[0045] Clinical Protocol

[0046] 1. Panel size was a minimum of 17 adult males and females. Up to 16 sites per adult back were employed for the experiment. Each site was 2.5 cm in diameter.

[0047] 2. The irritant mixture included trypsin-chymotrypsin and bile acid in PBS at a concentration of 1500 ug/ml. It was freshly prepared or refrigerated at−80° C. and defrosted at 37° C. just prior to use and held in an ice bath. In each treatment, 0.2 ml was placed into a 25 mm Hill Top Chamber.

[0048] 3. The grading system was a scoring scale combining erythema and edema on a 0 - 4 scale with ½grades.

[0049] 4. Samples of 30 mg were applied to the subject's back site for 20 minutes before application of the insult.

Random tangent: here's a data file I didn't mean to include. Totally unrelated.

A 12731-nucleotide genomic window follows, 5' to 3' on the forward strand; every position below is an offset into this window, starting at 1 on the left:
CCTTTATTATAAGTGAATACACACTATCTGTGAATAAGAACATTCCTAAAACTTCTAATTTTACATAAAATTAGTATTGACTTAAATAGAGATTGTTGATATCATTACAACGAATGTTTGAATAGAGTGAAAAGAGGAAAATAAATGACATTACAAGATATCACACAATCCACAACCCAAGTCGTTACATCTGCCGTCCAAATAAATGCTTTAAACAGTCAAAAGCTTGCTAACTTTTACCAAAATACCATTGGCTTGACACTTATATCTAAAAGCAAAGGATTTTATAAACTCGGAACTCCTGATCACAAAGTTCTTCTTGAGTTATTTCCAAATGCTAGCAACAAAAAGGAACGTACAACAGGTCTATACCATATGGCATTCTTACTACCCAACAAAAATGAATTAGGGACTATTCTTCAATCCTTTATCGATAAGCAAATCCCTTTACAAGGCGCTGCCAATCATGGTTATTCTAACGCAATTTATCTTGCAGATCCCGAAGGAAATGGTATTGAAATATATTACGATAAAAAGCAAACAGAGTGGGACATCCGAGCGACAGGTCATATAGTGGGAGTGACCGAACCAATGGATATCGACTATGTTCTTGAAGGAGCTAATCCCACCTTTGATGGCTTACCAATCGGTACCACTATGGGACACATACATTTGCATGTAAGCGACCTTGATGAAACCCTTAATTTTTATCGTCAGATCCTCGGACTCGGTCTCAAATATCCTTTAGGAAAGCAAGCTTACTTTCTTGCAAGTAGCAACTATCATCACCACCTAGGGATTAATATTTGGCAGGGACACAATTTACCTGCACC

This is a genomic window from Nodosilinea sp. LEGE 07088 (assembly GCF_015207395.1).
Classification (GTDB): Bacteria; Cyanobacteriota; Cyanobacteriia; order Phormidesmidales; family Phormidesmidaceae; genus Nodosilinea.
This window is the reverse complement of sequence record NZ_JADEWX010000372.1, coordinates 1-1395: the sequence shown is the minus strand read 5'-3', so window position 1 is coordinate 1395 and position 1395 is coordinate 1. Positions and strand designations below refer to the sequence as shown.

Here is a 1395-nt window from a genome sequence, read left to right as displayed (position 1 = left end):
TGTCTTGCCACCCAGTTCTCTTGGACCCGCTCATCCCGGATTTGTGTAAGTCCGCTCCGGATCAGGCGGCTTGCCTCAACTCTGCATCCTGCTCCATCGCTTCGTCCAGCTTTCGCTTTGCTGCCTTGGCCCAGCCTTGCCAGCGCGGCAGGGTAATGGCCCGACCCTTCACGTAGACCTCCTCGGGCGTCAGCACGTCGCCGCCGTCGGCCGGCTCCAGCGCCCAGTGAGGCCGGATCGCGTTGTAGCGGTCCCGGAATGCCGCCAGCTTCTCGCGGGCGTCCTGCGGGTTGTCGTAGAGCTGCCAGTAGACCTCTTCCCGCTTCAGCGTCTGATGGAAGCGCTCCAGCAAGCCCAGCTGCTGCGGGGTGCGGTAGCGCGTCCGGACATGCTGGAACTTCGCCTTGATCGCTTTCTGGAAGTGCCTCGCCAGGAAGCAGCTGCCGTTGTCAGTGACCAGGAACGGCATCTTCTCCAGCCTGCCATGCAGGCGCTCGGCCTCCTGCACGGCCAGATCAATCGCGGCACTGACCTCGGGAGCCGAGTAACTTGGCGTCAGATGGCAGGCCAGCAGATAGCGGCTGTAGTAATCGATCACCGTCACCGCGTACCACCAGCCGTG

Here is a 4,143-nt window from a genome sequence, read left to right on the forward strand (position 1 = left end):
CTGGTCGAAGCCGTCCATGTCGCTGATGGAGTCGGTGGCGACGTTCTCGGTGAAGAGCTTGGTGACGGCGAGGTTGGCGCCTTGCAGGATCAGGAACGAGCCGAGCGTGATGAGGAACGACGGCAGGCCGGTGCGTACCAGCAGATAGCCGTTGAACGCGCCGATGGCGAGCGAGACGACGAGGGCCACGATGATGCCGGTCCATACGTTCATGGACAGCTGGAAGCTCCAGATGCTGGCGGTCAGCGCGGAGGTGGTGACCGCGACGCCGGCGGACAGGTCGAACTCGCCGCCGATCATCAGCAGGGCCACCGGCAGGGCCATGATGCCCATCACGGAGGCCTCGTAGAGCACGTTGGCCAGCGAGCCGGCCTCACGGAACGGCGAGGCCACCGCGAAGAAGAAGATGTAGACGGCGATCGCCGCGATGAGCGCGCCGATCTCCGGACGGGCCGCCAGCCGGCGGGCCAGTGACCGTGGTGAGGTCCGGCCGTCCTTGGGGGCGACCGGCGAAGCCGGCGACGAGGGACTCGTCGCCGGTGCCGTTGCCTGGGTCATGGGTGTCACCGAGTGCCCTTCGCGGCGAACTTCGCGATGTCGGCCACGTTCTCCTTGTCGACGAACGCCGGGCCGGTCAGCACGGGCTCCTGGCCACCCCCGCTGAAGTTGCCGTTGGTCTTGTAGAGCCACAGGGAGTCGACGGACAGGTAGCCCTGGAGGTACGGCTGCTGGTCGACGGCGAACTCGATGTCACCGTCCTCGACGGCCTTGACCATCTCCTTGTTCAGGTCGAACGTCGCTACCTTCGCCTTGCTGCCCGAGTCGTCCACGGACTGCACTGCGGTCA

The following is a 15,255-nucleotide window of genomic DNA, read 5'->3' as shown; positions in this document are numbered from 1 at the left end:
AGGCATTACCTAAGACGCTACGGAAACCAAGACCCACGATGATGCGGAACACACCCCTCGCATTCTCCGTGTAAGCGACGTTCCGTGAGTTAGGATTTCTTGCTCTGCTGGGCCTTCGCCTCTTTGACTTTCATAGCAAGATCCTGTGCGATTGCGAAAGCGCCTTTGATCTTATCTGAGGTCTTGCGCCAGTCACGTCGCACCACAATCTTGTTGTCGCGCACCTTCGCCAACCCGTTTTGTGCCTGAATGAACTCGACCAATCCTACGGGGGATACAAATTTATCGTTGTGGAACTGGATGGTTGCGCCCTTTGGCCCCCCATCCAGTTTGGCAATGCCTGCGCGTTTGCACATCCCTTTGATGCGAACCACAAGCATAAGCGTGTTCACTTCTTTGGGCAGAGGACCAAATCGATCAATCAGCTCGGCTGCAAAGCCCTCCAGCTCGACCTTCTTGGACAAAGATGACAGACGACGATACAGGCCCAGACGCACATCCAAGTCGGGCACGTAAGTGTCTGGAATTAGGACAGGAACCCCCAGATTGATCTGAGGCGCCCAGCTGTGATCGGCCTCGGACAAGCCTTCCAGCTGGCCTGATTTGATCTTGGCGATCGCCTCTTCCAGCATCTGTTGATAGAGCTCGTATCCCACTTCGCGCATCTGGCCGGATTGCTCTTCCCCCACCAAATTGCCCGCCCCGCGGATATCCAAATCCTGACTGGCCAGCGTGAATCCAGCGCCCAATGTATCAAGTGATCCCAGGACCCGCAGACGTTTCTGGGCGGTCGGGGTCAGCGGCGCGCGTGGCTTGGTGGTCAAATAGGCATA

[0050] 5. The Hill Top Chamber with irritant was taped onto the site for 24 hrs.

[0051] 6. After the 24 hrs treatment, experts examined the test sites 30 minutes after patch removal and recorded the results.

[0052] 7. Data analysis was preformed using Nonparametic Wilcoxon signed rank test statistical treatment of data for significant difference between two treatments.

[0053] The lower the erythema score, the more effective the treatments. Table III reveals that petroleum jelly (PJ) and 16.8% botanical extracts treatments began evidencing lower erythema scores after 7 days' treatments. These results were much improved over both the irritant mixture and petroleum jelly. Tables IV and V report the results of Echinacea and Narlex® DC-1 polymers over a wide range of concentrations. Both treatments were effective over the tested concentration range. Echinacea is effective even as low as 0.2% concentration of the extract which is equivalent to about 0.0015% active botanical.